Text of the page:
Water Birds

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There is a preciousness to water in the desert that the birds seem to understand. Instead of heading to the beach every weekend, which I still miss, I now make almost daily trips to walk along the banks of  the Rio Grande. I’m slowly making friends with its ducks, geese, and cranes.

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Next week I’ll make a quick trip back to LA for the first time since moving home. Besides earning a paycheck, I am most excited to walk in the waves and say hello to my old friends, the gulls, pipers, and pelicans.

It will be good to say a quick hello, before heading home to the cranes.

 

 

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Frozen Desert

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Iced over ponds and rivers, the smell of piñon smoke in the air, snow packed hiking trails; New Mexico is having a real winter, reminiscent of those I remember as a child. Back then, my dad would flood the yard on the north side of our house and create an ice skating rink. At night, I would tie on a pair of dull, too big skates and help him sweep snow off the ice. For the first time in 25 years, he flooded his yard last week.

img_0039There is piercing clarity to the cold light. Ducks honk overhead before landing in the Rio Grande.

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I opened a cookbook last night, “Jerusalem” by Yotam Ottolenghi and Sami Tamimi, and made lamb meatballs with roasted sweet potatoes and cauliflower. It was gooooood. And by 8 o’clock wondered aloud, is it too early for bed? I missed these dark days when I lived in LA, with its unending sunshine and great weather. Time to reset the internal clock, rest, rejuvenate, and contemplate. By the time daffodils appear sometime in late February, I will be ready for bike rides, sandals, and outdoor patios, but for now I am happy to hibernate and soak up the cold.

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Weekend

Wet legs. Sandy feet. Salty hair. Unplug. Drive west. Breathe deep. Get burned. Sit in traffic. $20 to park. Watch the longboard competition. Calm down. Another deep breath. 83 degrees. Cool breeze, salty air. Sunday. Enjoy. If you enjoy these posts, please follow Smagik.com and please comment and share.

If you play…

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If you play a piano and records in a redwood forest, does anybody hear?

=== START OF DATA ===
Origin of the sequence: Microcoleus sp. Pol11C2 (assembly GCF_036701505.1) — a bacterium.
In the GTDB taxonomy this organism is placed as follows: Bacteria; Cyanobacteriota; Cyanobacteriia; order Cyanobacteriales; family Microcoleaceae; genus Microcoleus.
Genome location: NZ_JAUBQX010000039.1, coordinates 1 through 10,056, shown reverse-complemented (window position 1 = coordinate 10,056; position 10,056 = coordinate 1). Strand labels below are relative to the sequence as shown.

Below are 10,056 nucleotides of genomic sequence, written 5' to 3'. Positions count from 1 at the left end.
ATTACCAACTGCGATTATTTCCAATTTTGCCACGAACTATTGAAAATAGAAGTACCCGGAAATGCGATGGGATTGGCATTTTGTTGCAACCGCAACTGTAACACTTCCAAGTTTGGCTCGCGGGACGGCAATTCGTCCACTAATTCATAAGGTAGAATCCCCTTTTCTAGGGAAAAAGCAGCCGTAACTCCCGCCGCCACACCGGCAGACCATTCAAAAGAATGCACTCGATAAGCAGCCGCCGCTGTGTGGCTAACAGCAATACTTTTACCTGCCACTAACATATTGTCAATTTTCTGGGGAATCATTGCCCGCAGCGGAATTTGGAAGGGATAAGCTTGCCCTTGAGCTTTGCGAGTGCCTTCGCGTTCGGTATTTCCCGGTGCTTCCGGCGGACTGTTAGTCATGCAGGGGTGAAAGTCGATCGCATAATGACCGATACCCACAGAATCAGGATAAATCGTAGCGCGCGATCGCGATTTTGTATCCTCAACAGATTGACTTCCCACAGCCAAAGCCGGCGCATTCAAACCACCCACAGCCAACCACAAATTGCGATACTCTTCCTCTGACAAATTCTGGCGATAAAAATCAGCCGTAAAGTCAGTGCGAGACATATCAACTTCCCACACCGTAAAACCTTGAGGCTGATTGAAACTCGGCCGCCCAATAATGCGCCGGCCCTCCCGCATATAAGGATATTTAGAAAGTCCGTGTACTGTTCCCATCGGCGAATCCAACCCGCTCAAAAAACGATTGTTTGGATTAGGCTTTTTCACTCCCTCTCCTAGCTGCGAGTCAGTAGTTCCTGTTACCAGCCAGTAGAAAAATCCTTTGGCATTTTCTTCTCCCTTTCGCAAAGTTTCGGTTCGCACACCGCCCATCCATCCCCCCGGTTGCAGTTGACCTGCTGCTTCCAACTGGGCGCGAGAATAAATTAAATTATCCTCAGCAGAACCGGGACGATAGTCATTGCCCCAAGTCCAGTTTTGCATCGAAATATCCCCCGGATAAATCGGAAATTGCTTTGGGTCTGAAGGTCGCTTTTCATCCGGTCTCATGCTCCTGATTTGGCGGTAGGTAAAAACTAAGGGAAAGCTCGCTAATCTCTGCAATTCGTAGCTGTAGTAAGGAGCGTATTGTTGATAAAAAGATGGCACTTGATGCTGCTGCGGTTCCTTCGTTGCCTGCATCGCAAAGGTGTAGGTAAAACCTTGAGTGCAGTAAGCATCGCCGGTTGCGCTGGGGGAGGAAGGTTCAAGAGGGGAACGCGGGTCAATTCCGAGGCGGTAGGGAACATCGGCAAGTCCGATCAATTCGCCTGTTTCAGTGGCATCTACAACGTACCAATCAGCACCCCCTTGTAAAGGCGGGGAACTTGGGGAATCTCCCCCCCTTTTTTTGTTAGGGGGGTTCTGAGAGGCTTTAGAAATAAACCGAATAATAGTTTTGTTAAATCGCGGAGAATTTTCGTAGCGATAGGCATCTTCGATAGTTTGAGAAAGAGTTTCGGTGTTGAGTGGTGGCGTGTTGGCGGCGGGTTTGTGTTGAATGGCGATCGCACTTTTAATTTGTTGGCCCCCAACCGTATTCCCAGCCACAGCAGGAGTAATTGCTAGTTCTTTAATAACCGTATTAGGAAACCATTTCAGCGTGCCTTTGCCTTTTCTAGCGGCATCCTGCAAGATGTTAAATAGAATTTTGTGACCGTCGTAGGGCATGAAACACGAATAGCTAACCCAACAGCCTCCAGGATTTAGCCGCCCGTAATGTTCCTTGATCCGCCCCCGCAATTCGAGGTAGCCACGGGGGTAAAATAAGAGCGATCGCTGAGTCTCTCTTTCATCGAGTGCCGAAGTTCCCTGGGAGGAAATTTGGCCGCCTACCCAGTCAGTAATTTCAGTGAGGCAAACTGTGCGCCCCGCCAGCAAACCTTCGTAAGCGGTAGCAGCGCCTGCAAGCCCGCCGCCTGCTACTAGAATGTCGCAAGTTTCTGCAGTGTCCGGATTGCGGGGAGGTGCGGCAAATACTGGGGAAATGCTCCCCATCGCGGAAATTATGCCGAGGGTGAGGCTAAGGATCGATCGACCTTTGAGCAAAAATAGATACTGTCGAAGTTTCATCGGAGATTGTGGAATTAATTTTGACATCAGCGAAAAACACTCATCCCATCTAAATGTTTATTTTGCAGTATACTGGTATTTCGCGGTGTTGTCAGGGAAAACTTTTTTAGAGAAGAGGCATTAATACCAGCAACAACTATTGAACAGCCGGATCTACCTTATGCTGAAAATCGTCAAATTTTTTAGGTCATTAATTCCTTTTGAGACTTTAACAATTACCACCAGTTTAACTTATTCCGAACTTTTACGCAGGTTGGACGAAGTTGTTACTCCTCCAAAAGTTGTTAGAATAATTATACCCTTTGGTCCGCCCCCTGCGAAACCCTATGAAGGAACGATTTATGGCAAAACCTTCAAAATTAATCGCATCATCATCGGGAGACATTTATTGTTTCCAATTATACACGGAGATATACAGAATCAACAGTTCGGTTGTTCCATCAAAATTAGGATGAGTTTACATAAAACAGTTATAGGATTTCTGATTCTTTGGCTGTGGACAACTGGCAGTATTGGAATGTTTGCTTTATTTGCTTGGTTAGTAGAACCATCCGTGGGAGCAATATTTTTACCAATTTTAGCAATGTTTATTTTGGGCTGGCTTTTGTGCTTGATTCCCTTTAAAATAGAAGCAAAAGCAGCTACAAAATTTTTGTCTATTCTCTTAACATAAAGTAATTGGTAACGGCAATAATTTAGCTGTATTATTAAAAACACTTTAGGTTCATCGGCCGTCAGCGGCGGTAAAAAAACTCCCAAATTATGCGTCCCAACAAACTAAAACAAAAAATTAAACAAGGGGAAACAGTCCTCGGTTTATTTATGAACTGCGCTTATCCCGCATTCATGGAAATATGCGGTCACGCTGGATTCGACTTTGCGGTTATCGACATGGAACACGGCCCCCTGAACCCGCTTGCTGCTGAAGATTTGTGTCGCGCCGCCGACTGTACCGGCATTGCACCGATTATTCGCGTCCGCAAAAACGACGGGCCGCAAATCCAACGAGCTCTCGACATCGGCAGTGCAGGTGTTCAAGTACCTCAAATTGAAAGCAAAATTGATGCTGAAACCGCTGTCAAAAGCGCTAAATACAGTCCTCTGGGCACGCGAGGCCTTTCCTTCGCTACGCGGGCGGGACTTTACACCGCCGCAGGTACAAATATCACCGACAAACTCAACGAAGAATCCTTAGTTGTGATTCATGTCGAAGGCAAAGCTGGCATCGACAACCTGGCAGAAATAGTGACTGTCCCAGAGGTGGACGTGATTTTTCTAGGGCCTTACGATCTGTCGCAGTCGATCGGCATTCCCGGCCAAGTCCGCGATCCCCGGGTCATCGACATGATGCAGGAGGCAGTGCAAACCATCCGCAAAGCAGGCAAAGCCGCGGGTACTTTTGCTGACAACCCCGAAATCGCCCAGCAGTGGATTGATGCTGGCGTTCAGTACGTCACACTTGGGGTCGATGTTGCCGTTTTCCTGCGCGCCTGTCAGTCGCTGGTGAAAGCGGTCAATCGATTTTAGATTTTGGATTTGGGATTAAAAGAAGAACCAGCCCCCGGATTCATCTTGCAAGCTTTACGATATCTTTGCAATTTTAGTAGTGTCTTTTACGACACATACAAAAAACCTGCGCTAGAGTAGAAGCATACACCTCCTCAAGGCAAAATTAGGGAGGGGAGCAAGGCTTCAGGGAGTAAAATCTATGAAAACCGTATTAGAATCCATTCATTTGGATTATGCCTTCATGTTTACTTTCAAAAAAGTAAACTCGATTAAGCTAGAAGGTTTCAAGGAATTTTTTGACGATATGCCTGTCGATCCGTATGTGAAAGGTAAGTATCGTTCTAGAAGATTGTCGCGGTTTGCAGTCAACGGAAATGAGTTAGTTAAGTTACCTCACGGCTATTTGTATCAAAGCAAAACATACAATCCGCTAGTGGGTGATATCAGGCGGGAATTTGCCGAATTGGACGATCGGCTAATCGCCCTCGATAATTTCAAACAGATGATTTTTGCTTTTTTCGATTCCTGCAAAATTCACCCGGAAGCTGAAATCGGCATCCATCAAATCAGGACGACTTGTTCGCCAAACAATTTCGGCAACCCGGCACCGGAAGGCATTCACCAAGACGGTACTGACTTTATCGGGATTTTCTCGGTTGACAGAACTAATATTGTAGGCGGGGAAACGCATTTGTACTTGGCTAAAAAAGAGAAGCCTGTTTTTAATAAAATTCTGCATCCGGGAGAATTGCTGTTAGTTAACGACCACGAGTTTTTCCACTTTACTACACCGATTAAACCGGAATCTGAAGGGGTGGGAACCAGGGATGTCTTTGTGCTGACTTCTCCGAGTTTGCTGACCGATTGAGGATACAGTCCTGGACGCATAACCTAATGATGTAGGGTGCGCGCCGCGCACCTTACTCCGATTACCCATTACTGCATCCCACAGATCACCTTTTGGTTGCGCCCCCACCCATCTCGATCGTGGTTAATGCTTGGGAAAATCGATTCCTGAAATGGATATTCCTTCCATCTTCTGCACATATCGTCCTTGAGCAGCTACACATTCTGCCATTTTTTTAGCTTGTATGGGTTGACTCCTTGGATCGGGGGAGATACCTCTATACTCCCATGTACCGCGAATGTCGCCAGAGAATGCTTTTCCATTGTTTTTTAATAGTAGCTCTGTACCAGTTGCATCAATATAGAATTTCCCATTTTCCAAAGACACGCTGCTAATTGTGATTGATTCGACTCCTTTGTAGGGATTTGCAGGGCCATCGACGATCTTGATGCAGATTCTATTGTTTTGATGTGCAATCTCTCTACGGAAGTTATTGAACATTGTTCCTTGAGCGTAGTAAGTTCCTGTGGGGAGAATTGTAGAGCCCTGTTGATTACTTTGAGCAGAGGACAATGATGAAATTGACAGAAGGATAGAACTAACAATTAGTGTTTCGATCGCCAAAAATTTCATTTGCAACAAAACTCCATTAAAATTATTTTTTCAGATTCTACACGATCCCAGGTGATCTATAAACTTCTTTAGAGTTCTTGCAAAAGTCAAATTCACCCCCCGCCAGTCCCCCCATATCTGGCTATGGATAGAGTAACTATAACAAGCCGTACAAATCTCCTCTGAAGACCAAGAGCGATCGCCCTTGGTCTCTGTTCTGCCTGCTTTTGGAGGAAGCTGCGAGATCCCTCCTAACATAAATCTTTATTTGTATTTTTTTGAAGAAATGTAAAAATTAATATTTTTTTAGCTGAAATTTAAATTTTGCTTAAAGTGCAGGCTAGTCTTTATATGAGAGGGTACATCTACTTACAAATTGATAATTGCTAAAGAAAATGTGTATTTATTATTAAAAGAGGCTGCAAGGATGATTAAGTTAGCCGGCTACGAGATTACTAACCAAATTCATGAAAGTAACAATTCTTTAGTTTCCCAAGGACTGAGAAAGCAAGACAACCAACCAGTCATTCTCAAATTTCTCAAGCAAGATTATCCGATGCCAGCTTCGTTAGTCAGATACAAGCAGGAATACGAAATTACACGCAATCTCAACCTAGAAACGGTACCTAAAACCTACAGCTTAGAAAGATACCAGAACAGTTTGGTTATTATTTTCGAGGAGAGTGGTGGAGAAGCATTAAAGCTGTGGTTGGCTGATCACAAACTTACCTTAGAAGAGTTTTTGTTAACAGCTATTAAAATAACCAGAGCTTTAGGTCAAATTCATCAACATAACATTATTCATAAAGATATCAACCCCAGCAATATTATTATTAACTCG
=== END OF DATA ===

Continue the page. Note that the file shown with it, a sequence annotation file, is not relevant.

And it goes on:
If you climb a ladder to nowhere, do you arrive?

If you smile in your sleep, do you wake happier?

If you don’t go, will you regret it later?

If you throw out the map, will the path appear?

If you love them, will they love you?

If the fog obscures, is there a view?

Does it matter?

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Photo taken yesterday by me (as usual) outside of the Henry Miller Memorial Library and along Hiway 1, in Big Sur, California.

India Permeates

Back from India for almost four months and I am surprised daily by the ways in which it sneaks up on me and permeates my life in Silver Lake, a million miles away. Before leaving for my trip, I ran into a friend who hugged me and said “this is the last time I’ll ever hug you. You’ll be a different person when you return. No one comes back from India the same.” I thought he was being dramatic.

Ganesha, god of auspicious beginnings, remover of obstacles, patron of the arts, sciences, and writing, watches as I open my notebook, sipping hipster matcha, and begin to write.

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While there I became addicted to their creamy, homemade yogurt and learned that it is one’s neighborly obligation to lend starter to anyone in need. I buy a yogurt maker upon  return and begin experimenting with coconut milk recipes. Bring the milk of your choice to just under boiling, about 200 degrees. Cool until warm to the touch, about 115 degrees. Mix in starter ( being without a yogurt making neighbor, I buy starter at the health food store, though just adding already made, unsweetened yogurt will do the trick as well). Place in the yogurt maker, or slow cooker, or (if you live in a hot climate, like India, on your counter) and let sit undisturbed for anywhere between 4-12 hours. Cool and, voila, enjoy.

A man we met in Bundi, a healer in the guise of a skirt salesman, crosses my mind frequently. Karma, shakras, energy, numerology- he knew things about me I’d never told anyone.

Baby Krishna looks out over my books from his place on the shelf and reminds me to open my heart. Love. It’s the reason we are here, he whispers, the only reason. Love in all its forms.

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Family is the most important thing, says our driver, Lokesh. I agree and, now 800 miles away from mine, miss them terribly.

Feed the dogs on Saturday. It will bring you good karma.

After three weeks, I was ready to return to the familiarity of traffic lanes and avocado toast. But, little did I know that India had already burrowed into my soul and that within a few months I would feel the urge to return, to plan another trip, and that I had been changed forever. My friend was right.

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